Back
 On the shot immediately following a legal
break, the shooter may play a "push
out“.If the breaker pockets one or more
balls on a legal break, he continues to
shoot until he misses, fouls, or wins the
game. If the player misses or fouls, the
other player begins his inning and shoots
until he misses, fouls, or wins. the game
ends when the nine ball is pocketed on a
legal shot, or the game is forfeited for a
serious infraction of the rules.

                                             Back
   The rules governing the break shot are the same
    as for other shots except:
    a. The breaker must strike the 1-ball first and
    either pocket a ball or drive at least four
    numbered balls to the rail.
    b. If the cue ball is pocketed or driven off the
    table, or the requirements of the opening break
    are not met, it is a foul, and the incoming player
    has cue ball in hand anywhere on the table.
    c. If on the break shot, the breaker causes an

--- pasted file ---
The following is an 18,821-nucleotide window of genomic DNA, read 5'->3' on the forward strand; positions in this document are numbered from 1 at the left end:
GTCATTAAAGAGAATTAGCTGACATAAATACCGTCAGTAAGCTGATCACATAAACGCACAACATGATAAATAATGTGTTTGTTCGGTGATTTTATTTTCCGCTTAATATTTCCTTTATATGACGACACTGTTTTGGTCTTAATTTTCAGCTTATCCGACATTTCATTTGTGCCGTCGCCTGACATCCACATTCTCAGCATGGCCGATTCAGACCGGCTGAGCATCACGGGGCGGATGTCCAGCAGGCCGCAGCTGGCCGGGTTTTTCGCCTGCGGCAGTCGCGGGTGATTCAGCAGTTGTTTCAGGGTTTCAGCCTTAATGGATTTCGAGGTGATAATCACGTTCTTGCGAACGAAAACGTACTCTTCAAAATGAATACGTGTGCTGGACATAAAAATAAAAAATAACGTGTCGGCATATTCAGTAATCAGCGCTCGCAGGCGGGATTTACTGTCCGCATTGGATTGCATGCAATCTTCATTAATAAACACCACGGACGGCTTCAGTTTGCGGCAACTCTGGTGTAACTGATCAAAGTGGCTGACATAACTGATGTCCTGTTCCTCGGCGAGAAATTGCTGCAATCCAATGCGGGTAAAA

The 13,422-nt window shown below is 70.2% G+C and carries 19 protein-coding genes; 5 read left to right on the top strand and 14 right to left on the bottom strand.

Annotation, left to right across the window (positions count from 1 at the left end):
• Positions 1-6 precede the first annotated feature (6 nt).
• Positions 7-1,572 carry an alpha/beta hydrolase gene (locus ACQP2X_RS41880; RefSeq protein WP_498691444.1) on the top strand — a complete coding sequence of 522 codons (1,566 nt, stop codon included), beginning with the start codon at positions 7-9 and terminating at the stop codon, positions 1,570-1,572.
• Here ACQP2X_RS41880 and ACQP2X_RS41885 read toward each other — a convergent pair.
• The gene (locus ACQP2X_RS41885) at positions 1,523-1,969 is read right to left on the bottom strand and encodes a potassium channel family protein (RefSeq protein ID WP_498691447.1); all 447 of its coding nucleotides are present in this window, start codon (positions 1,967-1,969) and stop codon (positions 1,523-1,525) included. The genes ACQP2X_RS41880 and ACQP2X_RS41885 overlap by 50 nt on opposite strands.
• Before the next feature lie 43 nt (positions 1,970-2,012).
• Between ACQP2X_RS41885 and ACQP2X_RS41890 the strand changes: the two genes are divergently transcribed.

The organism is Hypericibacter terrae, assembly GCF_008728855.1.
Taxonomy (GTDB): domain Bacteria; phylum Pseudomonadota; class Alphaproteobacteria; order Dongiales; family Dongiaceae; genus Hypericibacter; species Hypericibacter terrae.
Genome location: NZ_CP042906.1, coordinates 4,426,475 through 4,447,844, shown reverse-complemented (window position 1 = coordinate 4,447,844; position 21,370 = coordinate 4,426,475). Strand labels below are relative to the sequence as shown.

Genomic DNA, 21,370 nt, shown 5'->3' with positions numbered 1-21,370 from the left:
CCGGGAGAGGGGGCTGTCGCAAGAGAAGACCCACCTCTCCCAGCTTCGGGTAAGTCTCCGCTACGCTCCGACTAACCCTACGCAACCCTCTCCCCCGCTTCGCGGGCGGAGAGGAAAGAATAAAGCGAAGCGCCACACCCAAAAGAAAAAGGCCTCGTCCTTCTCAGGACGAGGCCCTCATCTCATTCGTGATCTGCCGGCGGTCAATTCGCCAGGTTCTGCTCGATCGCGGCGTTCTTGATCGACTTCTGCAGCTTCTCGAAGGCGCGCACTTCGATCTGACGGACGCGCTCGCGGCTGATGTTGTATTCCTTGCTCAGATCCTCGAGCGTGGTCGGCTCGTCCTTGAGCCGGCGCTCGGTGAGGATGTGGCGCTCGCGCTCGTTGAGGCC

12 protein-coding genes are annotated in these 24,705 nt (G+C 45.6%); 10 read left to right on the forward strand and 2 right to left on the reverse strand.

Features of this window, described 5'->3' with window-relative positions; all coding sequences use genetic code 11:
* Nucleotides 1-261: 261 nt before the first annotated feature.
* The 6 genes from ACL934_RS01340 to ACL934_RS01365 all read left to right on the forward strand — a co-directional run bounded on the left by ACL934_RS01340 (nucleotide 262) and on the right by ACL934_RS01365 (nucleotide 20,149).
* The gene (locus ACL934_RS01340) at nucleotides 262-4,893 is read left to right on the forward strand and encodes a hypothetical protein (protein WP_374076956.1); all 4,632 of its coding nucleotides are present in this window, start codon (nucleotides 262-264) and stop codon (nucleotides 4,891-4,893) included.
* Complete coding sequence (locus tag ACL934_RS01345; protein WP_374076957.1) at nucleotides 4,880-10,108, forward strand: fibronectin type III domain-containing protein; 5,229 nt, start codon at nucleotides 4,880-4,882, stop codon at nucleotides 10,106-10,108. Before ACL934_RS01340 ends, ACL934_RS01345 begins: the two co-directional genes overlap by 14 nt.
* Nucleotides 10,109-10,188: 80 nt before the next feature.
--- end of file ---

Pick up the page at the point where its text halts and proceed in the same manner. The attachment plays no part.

object ball to jump off the table, it is a foul and
    the incoming player has cue ball in hand
    anywhere on the table. The object ball is not
    respotted (exception: if the object ball is the 9-
    ball, it is respotted).




                                                     Back
   The object balls are racked in a diamond
    shape, with the one ball at the top of the
    diamond and on the foot spot, the nine
    ball in the center of the diamond, and the
    other balls in random order, racked as
    tightly as possible. the game begins with
    cue ball in hand behind the head string.




                                          Back
   Nine Ball is played with nine object balls numbered
    one through nine and a cue ball. On each shot the
    first ball the cue ball contacts must be the lowest-
    numbered ball on the table, but the balls need not be
    pocketed in order. If a player pockets any ball on a
    legal shot, he remains at the table for another shot,
    and continues until he misses, fouls, or wins the game
    by pocketing the 9-ball. After a miss, the incoming
    player must shoot from the position left by the
    previous player, but after any foul the incoming player
    may start with the cue ball anywhere on the table.
    Players are not required to call any shot. a match
    ends when one of the players has won the required
    number of games.



                                                      Back
       Correct
         :)
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Sorry! Wrong
choice..
      :-(
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posted:11/7/2011
language:English